I was speaking from my own experience with that one. Several years ago a low-limit player told me about his auto shop and gave a cheap estimate to fix the cigarette holes in my leased car. We exchanged numbers, then shortly later, another player let me know that he was not to be trusted.

I think the most likely "business venture" would be a home game or some kind of staking opportunity, but generally the more wild the better... nothing is too outlandish for this setting. I don't think casual viewers would find an angle-shoot very gripping.

The most common one is announcing "two pair" with a pair on the board.
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Old 11-19-2017, 06:28 AM   #33
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Re: Help on scene in poker pilot?

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These may be too subtle for a TV show, but here are the ways I know a player has not played live very often (or ever)
1. The way they stack their chips (dirty stacks, big chips hidden or on the bottom, uneven stack size)
2. Fumbling with chips when placing bets
3. General nervousness
4. Not understanding basic procedural rules (oversize chip rule, string betting, not acting out of turn, minimum raise size)
5. Not understanding what constitutes a bet in that riim (betting line, forward motion, or dropped chips)
6. Breaches of etiquette like Slowrolling, excessive tanking or hollywooding
7. Talking about the cards you folded while action is still pending
8. Very stiff and uncomfortable body language
9. Not being able to find the table number

As far as your second scenerio, there are only a few things that a third player can call out without violating OPTAH
1. Clarifying whether action has occurred. For example, a player who knows the house rules acts as if they are placing a large bet, but falls short of committing the action (in a room with a betting line, they push chips forward, but not crossing the line, or in a room where chips dropped are the bet, they place a stack over the felt, but keep them off the felt). Another player could possibly ask 'Is that a bet?'
2. Clarifying the bet amount-for example, if the hero is wearing headphones, and villain declares '$10' and then tosses out $60 in chips, the third party might get away with making sure that the hero knows the size of the bet
3. If it is a tournament, he could offer him a bad chop value (though an online pro would probably not be fooled by this)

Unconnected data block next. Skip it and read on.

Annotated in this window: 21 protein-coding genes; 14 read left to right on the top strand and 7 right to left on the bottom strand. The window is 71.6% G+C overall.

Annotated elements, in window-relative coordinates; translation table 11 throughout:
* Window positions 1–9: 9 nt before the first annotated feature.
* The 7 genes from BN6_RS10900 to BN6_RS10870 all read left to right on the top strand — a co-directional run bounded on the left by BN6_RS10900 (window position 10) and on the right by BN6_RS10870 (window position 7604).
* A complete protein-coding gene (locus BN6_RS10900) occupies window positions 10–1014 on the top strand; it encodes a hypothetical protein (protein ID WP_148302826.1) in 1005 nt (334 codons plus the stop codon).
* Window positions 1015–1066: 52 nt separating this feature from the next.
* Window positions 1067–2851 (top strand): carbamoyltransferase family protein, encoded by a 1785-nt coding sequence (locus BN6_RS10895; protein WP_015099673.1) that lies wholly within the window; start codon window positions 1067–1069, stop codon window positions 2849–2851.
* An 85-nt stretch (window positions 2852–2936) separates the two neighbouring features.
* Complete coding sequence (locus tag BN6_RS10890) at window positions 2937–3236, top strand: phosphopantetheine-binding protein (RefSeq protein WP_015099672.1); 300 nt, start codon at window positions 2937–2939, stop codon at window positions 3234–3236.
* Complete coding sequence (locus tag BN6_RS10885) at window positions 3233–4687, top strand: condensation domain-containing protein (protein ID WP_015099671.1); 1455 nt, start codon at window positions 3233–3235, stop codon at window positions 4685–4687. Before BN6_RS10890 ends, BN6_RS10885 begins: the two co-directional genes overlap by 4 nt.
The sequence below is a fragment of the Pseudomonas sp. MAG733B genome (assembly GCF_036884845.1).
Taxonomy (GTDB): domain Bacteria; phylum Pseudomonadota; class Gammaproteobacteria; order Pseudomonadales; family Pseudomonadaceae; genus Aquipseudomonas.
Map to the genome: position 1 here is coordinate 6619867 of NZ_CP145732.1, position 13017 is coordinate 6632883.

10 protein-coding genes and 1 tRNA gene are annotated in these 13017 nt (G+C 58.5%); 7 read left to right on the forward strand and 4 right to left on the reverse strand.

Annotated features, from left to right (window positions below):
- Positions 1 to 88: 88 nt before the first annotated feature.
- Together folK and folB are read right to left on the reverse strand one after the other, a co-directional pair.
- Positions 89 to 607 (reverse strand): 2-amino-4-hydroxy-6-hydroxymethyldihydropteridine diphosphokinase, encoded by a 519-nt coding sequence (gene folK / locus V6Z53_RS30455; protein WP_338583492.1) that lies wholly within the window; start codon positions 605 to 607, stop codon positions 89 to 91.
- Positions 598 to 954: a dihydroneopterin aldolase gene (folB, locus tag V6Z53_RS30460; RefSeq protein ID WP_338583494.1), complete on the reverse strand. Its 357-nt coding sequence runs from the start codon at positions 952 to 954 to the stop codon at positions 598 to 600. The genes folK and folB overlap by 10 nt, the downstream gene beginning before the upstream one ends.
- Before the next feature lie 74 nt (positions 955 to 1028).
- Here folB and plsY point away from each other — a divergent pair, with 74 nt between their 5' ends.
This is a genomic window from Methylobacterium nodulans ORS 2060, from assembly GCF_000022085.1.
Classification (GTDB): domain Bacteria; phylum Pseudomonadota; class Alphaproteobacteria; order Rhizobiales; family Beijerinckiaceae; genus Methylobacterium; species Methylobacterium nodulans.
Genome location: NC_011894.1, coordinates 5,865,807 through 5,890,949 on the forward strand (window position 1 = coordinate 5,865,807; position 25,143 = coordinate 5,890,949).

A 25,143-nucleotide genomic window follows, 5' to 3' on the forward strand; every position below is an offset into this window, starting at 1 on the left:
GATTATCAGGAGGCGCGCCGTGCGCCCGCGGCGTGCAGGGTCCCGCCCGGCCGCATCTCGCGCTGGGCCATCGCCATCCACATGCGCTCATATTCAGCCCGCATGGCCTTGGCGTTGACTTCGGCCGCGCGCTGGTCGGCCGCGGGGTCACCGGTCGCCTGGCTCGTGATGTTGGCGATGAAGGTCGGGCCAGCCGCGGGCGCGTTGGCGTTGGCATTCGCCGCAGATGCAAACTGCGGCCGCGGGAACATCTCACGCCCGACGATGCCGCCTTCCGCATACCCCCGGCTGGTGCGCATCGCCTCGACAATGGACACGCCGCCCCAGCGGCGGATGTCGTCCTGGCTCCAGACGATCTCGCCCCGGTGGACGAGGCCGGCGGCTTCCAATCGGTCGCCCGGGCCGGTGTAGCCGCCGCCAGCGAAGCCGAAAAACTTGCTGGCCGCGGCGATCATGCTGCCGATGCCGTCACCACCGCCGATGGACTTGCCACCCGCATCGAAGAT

4. Here is a very easy one-The villain could try getting the hero drunk.
Thanks for all the suggestions.

For #2, your 1 or 2 suggestions is along the lines of what I was looking for.

My #1 has to be quick and obvious and just as he sits at the table, so I'm leaning towards a couple of small things quickly, like giving the rack back to the dealer or not realizing how to buy chips.

Last edited by TheBoom; 11-19-2017 at 06:36 AM.
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Old 11-19-2017, 06:34 AM   #34
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Re: Help on scene in poker pilot?

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Do a lot of consulting on this one. Not because you can't produce something compelling, but because the poker boom traverses so many great bits of details that whatever you produce would be incomplete to your core audience.

...poker is wildly fascinating and deserves to inspire great art and storytelling. How can your ambition have legs to stand on if you aren't even sure what happens when a live game starts?
Hands being played at the poker table are going to be such a tiny part of the series though. You can only do that stuff so many times without boring the hell out of the audience, and when you do do it, it has to be done quickly and in such a way the audience knows what's going on. Right now I can get away with generally describing things in the script and the specifics can get filled in later if by some miracle the pilot gets shot. But for little anecdotes like this, I need some help.

The most important part of the series is the characters and what's going on with them, and I understand the poker boom culture both from being in it and also from extensively researching it. So I have the important stuff down, just need a little help on certain things.
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Old 11-19-2017, 12:02 PM   #35
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Re: Help on scene in poker pilot?

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Hands being played at the poker table are going to be such a tiny part of the series though. You can only do that stuff so many times without boring the hell out of the audience, and when you do do it, it has to be done quickly and in such a way the audience knows what's going on. Right now I can get away with generally describing things in the script and the specifics can get filled in later if by some miracle the pilot gets shot. But for little anecdotes like this, I need some help.
I believe this is a mistake.

The most compelling part of a poker story is the poker itself. And it doesn't have to be just the poker. The banter at the table can be awesome as well. Similarly with tension and players butting heads.

I worked on an episode of Blue Bloods called "Drawing Dead" as a technical consultant. At first the director told me to set up a hand where there would be about 5 seconds of action at a poker table and then cue the entry of the police for the arrest scene. After about 4 or 5 takes, the Director realized that they were missing the essence of the scene, which was the poker action. So they had me roll back the hand to an earlier round of action where you get to see most of the players at the table involved.